Deans, all students are required to
register for the Spring Term at, and
no later than, the time announced in'
the Registration Schedule. Late reg-
istrations will not be permitted by the
administrative authorities of the sev-
eral units, except in the case of vet-
erans who have not been in residence
for the Fall Term. Students must pre-
sent their identification cards at the
time of registration and must file
their registration material them-
selves, not by proxy.
The reason for this requirement is
the unprecedented demand which the
enrollment for the Spring Term will
make upon the educational resources
and the housing facilities of the Uni-
versity. Because of these conditions,
it is absolutely essential that regis-
tration and classification be com-
pleted according to schedule.
Dr. Frank E. Robbins
Assistant to the President
Attention February Graduates:
College of Literature, Science, and
the Arts, School of Education, School
of Music, School of Public Health -
students are advised not to request
grades of I or X in February. When
such grades are absolutely imper-
ative, the work must be made up in
time to allow your instructor to re-
port the make up grade not later
than noon, March 1. Grades received
after that time may defer the stu-
dent's graduation until a laterdate.
School of Business Administration:
All students now on campus who are
enrolled in the School of Business
Administration, or who have been ac-
cepted for enrollment for the spring
semester, should report for classifica-
tion during the week beginning Feb.
11. Appointments for this purpose
should be made in Room 108 Tappan
Hall as soon as possible.
Recommendations for Departmen-
tal Honors: Teaching departments
wishing to recommend tentative Feb-
ruary graduates from the .College of
Literature, Science, and the Arts, and
the School of Education for depart-
mental honors should send such
names to the Registrar's Office, Room
4, University Hall, by noon, Feb. 26.
Application Forms For Fellowships
and Scholarships in the Graduate
School of the University for the year
1946-1947 may be obtained from the
Graduate School Office. All blanks
must be returned to that Office by
Feb. 15 in order to receive considera-
Students, College of Literature,
Science, and the Arts: Students are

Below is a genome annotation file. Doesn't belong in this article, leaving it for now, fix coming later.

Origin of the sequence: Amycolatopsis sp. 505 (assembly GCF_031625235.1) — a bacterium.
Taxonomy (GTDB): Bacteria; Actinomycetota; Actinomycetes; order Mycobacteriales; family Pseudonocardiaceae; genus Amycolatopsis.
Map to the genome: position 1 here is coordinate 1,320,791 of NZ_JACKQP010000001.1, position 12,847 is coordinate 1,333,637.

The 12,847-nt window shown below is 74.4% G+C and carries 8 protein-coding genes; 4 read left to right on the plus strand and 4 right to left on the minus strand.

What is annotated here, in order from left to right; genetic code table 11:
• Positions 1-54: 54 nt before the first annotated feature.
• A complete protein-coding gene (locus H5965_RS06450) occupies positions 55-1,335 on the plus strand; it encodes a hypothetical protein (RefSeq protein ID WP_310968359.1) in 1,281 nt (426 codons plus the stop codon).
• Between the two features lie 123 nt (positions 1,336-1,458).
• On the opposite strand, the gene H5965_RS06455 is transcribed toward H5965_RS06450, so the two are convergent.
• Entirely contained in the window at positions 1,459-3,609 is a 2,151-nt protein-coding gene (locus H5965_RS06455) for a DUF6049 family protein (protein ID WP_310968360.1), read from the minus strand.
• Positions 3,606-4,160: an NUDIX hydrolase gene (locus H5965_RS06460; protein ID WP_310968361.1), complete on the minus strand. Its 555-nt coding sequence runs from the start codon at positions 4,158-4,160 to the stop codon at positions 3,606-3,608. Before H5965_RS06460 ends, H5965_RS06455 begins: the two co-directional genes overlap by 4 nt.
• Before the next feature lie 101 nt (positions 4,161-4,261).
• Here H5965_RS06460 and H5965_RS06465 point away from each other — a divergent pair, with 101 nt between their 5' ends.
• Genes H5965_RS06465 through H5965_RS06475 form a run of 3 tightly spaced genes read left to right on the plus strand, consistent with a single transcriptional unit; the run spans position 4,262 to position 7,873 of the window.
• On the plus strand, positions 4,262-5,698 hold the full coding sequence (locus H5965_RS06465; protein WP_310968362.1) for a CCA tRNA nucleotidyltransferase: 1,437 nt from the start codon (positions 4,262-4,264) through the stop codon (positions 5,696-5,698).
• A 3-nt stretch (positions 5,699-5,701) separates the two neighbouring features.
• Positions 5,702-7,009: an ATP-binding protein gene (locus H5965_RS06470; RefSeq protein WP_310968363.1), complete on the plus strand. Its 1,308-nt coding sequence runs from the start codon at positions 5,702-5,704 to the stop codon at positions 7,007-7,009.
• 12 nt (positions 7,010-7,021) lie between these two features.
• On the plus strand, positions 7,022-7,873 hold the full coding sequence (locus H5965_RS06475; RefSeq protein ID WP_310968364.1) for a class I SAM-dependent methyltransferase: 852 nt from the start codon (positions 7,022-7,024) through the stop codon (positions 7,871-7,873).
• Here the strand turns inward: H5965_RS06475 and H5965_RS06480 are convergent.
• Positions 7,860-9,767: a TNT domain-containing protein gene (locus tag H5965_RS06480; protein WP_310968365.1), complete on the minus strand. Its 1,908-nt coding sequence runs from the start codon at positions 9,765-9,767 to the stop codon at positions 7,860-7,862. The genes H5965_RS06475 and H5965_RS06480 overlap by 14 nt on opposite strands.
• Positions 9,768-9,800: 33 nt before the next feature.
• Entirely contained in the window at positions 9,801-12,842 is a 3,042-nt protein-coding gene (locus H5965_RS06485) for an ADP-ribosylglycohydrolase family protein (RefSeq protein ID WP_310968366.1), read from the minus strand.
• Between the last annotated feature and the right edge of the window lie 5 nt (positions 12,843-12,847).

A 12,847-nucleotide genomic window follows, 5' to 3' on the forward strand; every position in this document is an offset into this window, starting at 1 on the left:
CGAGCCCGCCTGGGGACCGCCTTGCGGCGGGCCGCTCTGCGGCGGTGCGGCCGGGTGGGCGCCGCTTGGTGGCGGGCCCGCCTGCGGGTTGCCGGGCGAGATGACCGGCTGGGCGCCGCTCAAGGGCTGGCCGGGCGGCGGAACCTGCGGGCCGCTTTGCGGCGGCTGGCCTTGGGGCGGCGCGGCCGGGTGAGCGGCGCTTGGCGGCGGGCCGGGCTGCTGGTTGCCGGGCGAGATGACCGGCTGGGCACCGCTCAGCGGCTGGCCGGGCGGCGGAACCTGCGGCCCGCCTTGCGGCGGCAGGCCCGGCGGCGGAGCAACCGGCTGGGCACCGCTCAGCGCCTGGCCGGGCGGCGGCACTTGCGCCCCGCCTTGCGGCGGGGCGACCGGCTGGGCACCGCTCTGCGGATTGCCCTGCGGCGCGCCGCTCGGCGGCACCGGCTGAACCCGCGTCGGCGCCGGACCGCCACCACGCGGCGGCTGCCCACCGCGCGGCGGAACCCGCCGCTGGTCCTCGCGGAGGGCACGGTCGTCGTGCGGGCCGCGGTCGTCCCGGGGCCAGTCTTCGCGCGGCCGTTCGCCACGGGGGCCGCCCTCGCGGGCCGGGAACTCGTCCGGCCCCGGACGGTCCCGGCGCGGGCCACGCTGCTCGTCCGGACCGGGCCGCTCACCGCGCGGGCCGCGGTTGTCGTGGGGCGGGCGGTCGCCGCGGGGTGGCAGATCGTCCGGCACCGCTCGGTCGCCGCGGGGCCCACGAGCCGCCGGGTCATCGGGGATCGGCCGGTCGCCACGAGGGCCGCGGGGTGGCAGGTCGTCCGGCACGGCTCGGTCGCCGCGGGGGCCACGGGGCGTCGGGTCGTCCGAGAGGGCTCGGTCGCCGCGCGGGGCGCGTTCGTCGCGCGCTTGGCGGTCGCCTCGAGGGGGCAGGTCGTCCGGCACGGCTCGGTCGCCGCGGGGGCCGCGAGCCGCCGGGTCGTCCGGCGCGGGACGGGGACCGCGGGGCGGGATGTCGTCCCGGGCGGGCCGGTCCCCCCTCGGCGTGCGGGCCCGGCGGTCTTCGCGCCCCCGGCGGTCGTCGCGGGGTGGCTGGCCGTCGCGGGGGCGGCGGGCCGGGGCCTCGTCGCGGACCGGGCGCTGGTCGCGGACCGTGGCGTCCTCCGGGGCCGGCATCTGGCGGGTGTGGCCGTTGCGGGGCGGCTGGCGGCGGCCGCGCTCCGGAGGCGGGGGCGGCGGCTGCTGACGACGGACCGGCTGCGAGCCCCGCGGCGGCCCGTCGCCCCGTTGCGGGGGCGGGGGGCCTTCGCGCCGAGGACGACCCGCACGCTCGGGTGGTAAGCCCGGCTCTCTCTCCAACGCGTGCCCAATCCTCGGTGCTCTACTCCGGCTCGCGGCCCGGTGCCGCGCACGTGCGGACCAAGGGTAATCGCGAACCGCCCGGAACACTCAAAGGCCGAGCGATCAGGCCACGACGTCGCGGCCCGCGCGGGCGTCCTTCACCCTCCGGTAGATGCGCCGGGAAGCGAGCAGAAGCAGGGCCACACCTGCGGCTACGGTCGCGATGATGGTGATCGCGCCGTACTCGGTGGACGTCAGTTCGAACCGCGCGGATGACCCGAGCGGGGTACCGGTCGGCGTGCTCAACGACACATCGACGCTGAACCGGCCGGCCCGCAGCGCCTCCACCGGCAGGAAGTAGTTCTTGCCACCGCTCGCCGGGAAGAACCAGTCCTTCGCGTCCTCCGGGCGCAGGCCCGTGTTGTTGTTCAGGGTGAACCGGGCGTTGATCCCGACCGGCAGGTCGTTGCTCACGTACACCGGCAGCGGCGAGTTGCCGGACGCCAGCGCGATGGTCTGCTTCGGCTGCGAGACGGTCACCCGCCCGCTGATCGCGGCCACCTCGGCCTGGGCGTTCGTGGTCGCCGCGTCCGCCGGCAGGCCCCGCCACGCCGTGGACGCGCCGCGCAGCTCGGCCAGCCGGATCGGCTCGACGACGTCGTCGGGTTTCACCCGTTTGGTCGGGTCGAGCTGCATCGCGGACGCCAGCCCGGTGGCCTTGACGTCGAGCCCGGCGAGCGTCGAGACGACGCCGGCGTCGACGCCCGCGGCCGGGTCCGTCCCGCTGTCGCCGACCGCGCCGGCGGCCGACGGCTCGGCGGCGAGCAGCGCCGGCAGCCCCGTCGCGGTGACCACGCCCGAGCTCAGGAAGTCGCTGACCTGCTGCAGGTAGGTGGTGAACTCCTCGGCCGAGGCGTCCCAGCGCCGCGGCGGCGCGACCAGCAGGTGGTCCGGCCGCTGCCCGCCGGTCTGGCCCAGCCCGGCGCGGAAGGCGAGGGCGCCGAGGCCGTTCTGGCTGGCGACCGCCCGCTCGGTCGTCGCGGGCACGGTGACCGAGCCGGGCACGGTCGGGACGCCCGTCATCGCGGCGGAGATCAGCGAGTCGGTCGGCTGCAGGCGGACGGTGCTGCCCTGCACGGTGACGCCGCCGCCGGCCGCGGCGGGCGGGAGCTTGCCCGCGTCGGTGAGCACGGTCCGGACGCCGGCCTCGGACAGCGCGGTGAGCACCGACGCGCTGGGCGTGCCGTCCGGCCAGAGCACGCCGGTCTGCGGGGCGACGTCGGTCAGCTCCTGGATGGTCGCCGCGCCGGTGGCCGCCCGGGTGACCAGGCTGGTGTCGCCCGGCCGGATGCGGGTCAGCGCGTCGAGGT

requested to conserve the supply of
College Announcements by using for
the spring term the copies issued to
them last fall. The large supplemen-
tary edition which was printed is al-
most exhausted. Any remaining new
copies must be issued only to students
who have not been in residence for
the fall term.
Veterans: All Veterans registering
for the spring term will receive a spe-
cial yellow veterans-election card
with registration materials. This card
must be carefully and completely exe-
cuted, particularly by those veterans
who desire federal benefits, and sur-
rendered when classification is com-
pleted at either the gymnasium or the
school in which registering. The Uni-
versity cannot certify to a veteran's
enrollment nor can subsistence pay-
ments be instituted until recorders

have forwarded these cards to the
certification office of the Veterans
Service Bureau.
Graduate Students: Registration
material for the Spring Term will be
available in the Graduate School Of-
fice beginning Feb. 13.
State of Michigan Civil Service An-
nouncement has been received in this
office for:
1) Personnel Officer I Salary range
is from $1$0 to $220 per month.
2) Personnel Officer IV Salary
range is from $360 to $420 per month
3) Geologic Aide C Salary range is
from $110 to $125 per month.
4) Small Animal Caretaker B Sal-
ary range is from $125 to $145 per
Application for these positions
must be in by March 6.
Policewoman: City of Kalamazoo
Police Department has a vacancy for
a policewoman (Social major be-
tween the ages of 25 to 45 years). Sal-
ary is $2200 per year. Filing date is
Feb. 14.
For further information, call at
the Bureau of Appointments, 201

bourne Murphy, Health Service Sani-
tation, in the Lecture Room of the
University Health Service on the fol-
lowing days:
Lecture I-Tuesday, Feb. 12, 2:00
p.m. (to 3:30 p.m.)
Lecture II-Thursday, Feb. 14, 2:00
p.m. (to 3:30 p.m.)
All persons concerned with food
service to University students are
asked to attend, unless they have at-
tended a previous series. A certificate
will be given to those who satisfac-
torily complete this short course of
Other interested persons are in-